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BERLINALE 2008 Competition / France

Claudel makes true auteur film


The high quality of I’ve Loved You So Long [+see also:
film profile
– which screened in competition yesterday evening – did not fail to impress audiences in Berlin, not that French writer Philippe Claudel was unprepared for his first foray into cinema. He had been carefully planning his project for several years.

The film centres on Juliette (Kristin Scott Thomas), who is released after fifteen years of imprisonment for murder and is reunited with her much younger sister Léa (Elsa Zylberstein, for whom this role was specifically written). Léa had been cut off from her sister by their parents, who were determined to forget all about Juliette.

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The story is that of a woman marked in every way by her years of confinement and whose self-punishing tendencies we later come to understand. Her sister is married, teaches literature at the university and has adopted two little girls. "Well, that’s life!" according to Léa, whose words are filled with dissatisfaction.

If at the start of the film the enormous tension (effectively expressed by the impatience of Léa’s husband, a typical man who loves football and is mistrustful of ex-convicts) derives from the sense of shame felt in admitting where Juliette has been for all this time; if right up to the end – once this tension has been resolved – the film then focuses on the motive behind such an inconceivable act of murder, the film in reality revolves around the theme evoked in the title.

This title, which recalls a song that the two sisters used to play on the piano during happier days when they were together, echoes the great emptiness in Léa’s life. Her character is in a feverish, child-like state of permanent expectation, perfectly embodied by Zylberstein.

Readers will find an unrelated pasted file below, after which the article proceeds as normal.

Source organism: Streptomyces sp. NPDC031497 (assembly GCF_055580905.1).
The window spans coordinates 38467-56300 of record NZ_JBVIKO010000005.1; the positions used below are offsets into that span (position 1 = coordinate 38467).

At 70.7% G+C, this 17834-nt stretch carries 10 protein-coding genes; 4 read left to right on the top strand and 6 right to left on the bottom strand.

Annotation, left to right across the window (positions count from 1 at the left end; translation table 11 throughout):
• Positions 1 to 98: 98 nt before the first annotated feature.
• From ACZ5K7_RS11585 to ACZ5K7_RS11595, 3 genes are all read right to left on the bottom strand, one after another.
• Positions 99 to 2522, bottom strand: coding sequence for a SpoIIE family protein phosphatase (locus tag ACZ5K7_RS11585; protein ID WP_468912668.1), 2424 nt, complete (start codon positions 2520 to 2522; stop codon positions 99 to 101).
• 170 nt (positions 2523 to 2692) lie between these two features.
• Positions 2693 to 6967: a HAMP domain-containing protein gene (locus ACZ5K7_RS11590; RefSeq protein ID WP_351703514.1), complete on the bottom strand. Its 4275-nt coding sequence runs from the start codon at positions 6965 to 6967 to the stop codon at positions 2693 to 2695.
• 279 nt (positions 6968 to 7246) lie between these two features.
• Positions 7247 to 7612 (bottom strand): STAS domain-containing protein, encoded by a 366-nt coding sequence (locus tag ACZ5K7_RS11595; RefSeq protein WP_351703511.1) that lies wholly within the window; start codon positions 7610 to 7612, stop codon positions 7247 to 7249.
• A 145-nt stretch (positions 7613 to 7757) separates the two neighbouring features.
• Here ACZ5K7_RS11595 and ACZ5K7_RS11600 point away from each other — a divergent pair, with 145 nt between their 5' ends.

As the actress explained to the press, Léa is "badly formed as a person", for since childhood she has been haunted by an "ever-present absence". In a "schizophrenic" state of mind, due to the conflict between her love for her sister and her parents’ enforced prohibition of that love, "she is the reflection of Juliette’s past, the one who suffers the most, the one who carries the burden of this drama".

Claudel’s skill in building the tension (which was palpable during filming, according to Zylberstein) is felt once more in his ability to create, in order to offset this atmosphere, scenes he describes as "safety valves" – rather humorous and refreshing moments. According to the director, he has also woven into this "story about a woman, about rebirth, about other people’s anxiety, like an unknown world" another idea that constitutes "the only truly militant aspect of the film": the passion for reading.

And from this film – in which television is disapproved of and in which cinema is referred to on several occasions – we emerge feeling the same twinge of sorrow as Juliette does when she closes her book after the final page: a faint sadness mingled with pleasure.

I’ve Loved You So Long was produced by UGC YM and co-produced by German company Integral Film, with financial backing from Eurimages in particular. International sales are being handled by UGC.

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(Translated from French)

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